Everyone wants to be remembered. When someone says your name, it’s a magic that can solidify any business relationship. Here is how to be successful at it:
1. Repeat their name.
When you are introduced to someone, repeat their name back to them. This will prevent you from forgetting their name as soon as they say it. For example, when the other person says “Hi, I’m Mary”, repeat “It’s nice to meet you, Mary”. Follow this up by using their name again in the first 30 seconds of the conversation.
This not only helps you remember their name, but it also makes a favorable impression. In general, people love the sound of their name and in the case of an initial meeting, using it shows that you are intentional about learning about them.
2. Tell a story about your name.
Stories stick with people more than facts, so instead of simply stating your name, give them a little background on it to make it more interesting, and therefore more memorable.
For example, explain the origin of your name. This is especially effective if it is unusual and people have a hard time pronouncing or spelling it. Another option is to explain how you got your name. The name John isn't very memorable, but telling a story about your grandfather who was a pilot in WWII makes it a lot more interesting.
3. Use your name in conversation.
If you don’t have any good stories to tell, try fitting your name into conversation as much as possible.
You can do this by addressing yourself by name ("so I said to myself, Barry, if you…") or using your name in dialogue ("so my friend says to me, 'Barry…'"). With this, the person will benefit from hearing your name multiple times throughout the conversation instead of just once at the beginning. It takes practice to avoid sounding awkward or conceited, but it can be mastered.
4. Use the right body language.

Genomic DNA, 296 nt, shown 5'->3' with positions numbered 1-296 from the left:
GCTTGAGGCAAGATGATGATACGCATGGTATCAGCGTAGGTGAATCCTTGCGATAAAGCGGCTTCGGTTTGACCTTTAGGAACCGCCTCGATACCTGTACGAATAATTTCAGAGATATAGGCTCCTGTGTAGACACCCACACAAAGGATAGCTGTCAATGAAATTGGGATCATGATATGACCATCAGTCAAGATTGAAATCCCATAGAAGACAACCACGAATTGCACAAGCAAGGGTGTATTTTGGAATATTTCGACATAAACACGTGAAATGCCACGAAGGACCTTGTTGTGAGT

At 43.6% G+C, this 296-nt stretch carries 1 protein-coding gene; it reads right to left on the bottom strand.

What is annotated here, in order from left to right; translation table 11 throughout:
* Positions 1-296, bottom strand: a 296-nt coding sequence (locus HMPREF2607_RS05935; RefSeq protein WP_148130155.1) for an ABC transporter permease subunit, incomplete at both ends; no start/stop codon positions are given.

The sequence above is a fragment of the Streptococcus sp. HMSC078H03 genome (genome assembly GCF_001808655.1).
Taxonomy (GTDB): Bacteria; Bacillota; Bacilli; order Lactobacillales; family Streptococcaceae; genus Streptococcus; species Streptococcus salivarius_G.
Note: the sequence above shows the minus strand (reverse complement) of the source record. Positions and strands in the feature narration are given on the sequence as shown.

Memorable people are fully engaged in conversations, both verbally and non-verbally. To be engaged non-verbally, make sure you have positive body language. This consists of an open torso with uncrossed arms, feet facing forward, head and chest up, and shoulders pulled back.
At the beginning and end of the conversation, offer to shake hands (in the U.S.) During the conversation, keep an eye on the other person’s body language to mirror it. If they are animated and using their hands while they speak, don’t stand there like a statue. Make eye contact and smile frequently.
5. Answer common questions uncommonly.
When first meeting someone, you will inevitably be asked: “How are you?” and “What do you do?”
Instead of responding to these questions in a typical fashion, come up with answers that will make you memorable. For example, instead of responding to “how are you?” with a short and vague “I’m doing well, how are you?”, use it as an opportunity to tell a story about your day, week, or life in general. Use stories with self-deprecating humor instead of bragging.
6. Ask better questions.
You will most likely be asked the same “how are you?” and “what do you do?” questions, but that doesn't mean you should ask them. Assuming the person isn't making an effort to answer these questions uncommonly as suggested, they will go on autopilot and answer them in very traditional ways.
Spark brain activity by engaging the person with interesting questions. Ask “what has been the highlight of your day today?”, and “What’s your story?” It will force them to think and make you stand out from the rest.
7. Follow up.
Don’t just collect business cards, put them to use! Send an email recapping your conversation. Your email address should feature a picture of you, so they will easily be able to connect a name to a face. The photo should be your profile picture on LinkedIn, Twitter or Facebook.
What are you going to do to be more memorable?
Barry Moltz helps small businesses get unstuck. He applies simple, strategic steps to facilitate change.
Barry has founded and run small businesses with a great deal of success and failure for more than 20 years. He is a small business speaker, radio host and author of four books. As a member of the Entrepreneurship Hall of Fame, he has spoken to audiences of up to 20,000 people. He is a regular guest on business radio and cable TV programming.